Boost health and wellbeing boards for joined-up care, say MPs

12 Feb 14
Local health and wellbeing boards should be given responsibility to commission joined-up health and care services, the health select committee has recommended

By Richard Johnstone | 12 February 2014

Local health and wellbeing boards should be given responsibility to commission joined-up health and care services, the health select committee has recommended.

Care OAP pensioners, Photo: shutterstock

In its annual report on spending in the sector, the committee said the current system required fundamental change to meet the needs of patients in the future.

Chair Stephen Dorrell highlighted that meeting the target for £20bn worth of efficiency savings in the NHS required much closer integration with social care. 

However, the frozen NHS budget and spending cuts in local government meant successful integration was a substantial and growing challenge, he said. 

The government has pledged to create a £3.8bn integration fund between the NHS and local government, but Dorrell warned that necessary reforms were not yet taking place.

‘What we have heard during our inquiry indicates that while many of the straightforward savings have been made, we have not seen the transformation of care on the scale which is needed to meet demand and improve care quality.’

The current situation is not helped by fragmented commissioning structures, the committee concluded, with Clinical Commissioning Groups in the NHS and local councils in care provision.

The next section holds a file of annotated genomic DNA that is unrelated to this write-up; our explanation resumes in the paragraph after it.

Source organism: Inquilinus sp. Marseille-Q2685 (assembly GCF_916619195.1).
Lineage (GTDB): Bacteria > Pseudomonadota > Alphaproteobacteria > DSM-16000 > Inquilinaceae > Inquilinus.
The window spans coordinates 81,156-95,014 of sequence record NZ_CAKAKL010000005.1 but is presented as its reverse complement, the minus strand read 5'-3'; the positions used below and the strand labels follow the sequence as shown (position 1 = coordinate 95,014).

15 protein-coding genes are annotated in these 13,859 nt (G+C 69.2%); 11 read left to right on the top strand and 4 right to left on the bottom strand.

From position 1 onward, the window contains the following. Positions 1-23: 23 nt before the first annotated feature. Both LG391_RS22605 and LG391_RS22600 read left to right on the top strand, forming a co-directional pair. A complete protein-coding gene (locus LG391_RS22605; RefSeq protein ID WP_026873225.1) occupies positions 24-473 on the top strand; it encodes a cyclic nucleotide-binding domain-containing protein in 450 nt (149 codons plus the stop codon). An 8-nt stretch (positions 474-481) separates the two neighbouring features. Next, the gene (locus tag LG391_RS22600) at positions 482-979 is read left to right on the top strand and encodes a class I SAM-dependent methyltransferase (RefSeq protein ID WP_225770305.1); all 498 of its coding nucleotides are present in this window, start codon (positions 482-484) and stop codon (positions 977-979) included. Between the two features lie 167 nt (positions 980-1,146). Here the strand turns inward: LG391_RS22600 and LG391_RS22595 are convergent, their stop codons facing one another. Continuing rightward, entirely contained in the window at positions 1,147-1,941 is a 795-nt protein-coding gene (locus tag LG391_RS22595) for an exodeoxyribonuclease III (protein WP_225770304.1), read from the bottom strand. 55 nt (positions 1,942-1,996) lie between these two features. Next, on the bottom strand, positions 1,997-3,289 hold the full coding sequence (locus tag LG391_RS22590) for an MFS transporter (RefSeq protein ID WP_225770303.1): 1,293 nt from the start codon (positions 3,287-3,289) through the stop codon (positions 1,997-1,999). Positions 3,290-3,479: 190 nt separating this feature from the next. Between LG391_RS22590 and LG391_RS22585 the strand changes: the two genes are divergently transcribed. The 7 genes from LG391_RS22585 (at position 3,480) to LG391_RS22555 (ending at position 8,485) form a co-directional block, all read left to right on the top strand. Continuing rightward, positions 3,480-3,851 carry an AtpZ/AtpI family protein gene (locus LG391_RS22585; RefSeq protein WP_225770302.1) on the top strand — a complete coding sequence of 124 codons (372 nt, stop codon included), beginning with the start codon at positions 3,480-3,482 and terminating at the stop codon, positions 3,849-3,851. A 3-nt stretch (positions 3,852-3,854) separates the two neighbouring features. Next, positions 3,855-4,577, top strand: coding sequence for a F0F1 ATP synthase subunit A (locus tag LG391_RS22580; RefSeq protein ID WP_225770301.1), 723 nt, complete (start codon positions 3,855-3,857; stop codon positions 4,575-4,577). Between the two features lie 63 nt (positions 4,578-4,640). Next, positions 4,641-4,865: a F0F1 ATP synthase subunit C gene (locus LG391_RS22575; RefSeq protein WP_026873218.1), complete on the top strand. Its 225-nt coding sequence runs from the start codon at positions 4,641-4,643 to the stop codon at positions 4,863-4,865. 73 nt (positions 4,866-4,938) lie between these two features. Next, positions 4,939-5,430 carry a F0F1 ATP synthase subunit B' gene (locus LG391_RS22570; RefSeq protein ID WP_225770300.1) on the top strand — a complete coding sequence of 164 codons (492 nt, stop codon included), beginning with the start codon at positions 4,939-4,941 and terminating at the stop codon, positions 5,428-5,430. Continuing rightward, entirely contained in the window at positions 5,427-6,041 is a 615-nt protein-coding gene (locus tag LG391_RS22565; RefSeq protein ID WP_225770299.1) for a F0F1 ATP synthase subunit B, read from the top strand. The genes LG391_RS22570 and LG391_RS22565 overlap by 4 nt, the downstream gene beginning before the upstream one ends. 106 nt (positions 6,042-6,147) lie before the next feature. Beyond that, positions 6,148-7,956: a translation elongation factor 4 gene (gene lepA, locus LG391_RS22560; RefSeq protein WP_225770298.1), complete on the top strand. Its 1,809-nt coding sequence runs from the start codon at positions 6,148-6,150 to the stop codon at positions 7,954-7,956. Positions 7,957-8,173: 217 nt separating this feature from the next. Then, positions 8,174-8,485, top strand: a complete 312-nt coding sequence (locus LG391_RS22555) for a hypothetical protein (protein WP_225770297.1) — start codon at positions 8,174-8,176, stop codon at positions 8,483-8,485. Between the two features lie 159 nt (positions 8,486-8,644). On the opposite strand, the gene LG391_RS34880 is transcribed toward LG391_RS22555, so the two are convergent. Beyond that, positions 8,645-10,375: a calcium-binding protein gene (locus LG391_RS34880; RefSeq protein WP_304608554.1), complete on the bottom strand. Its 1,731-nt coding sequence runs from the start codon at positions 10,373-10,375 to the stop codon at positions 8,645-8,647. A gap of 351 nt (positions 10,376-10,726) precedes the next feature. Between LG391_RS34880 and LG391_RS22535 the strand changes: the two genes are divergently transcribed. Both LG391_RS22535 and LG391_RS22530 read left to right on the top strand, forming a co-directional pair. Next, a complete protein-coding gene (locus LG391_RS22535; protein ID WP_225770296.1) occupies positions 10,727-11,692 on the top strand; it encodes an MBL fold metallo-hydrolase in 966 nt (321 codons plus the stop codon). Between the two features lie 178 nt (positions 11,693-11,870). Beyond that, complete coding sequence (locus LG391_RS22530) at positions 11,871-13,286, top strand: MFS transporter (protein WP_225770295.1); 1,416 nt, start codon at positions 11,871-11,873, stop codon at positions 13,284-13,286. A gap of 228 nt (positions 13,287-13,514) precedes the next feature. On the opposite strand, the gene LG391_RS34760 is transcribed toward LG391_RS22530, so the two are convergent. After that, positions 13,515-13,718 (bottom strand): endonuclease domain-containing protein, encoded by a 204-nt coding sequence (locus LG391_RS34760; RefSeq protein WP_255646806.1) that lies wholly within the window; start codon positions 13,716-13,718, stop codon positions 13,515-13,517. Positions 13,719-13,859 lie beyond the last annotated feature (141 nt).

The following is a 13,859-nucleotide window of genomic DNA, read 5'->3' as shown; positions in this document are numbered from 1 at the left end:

Today’s Public expenditure on health and social care report said local health and wellbeing boards should be encouraged to develop their commissioning role to provide an integrated view of necessary care reforms. This would help both health professionals and service users gain a greater understanding of the issues that underline the case for service reconfiguration.

MPs called on NHS England and the Local Government Association to establish best practice methods of commissioning through boards that would cause the minimum disruption to ongoing activity.

‘We also recommend, as we did a year ago, that the current level of real-terms funding for social care should be ring-fenced,’ Dorrell added. 

‘Alongside the government’s commitment to maintain health spending at current levels in real terms, this would give certainty about budgets for a whole health and care economy and provide a firm financial basis for Health and Wellbeing Boards to plan and implement transformative service change.’

Without such action, there was ‘a serious risk to both the quality and availability of care services to vulnerable people in the years ahead’, he added.

NHS England welcomed the report. A spokesman said: ‘NHS England is dedicated to delivering the best possible care for patients and ensuring value for money for the public money we spend to deliver that care. 

‘We are working with the Department of Health to consider the report in detail, and will respond in more depth soon.’


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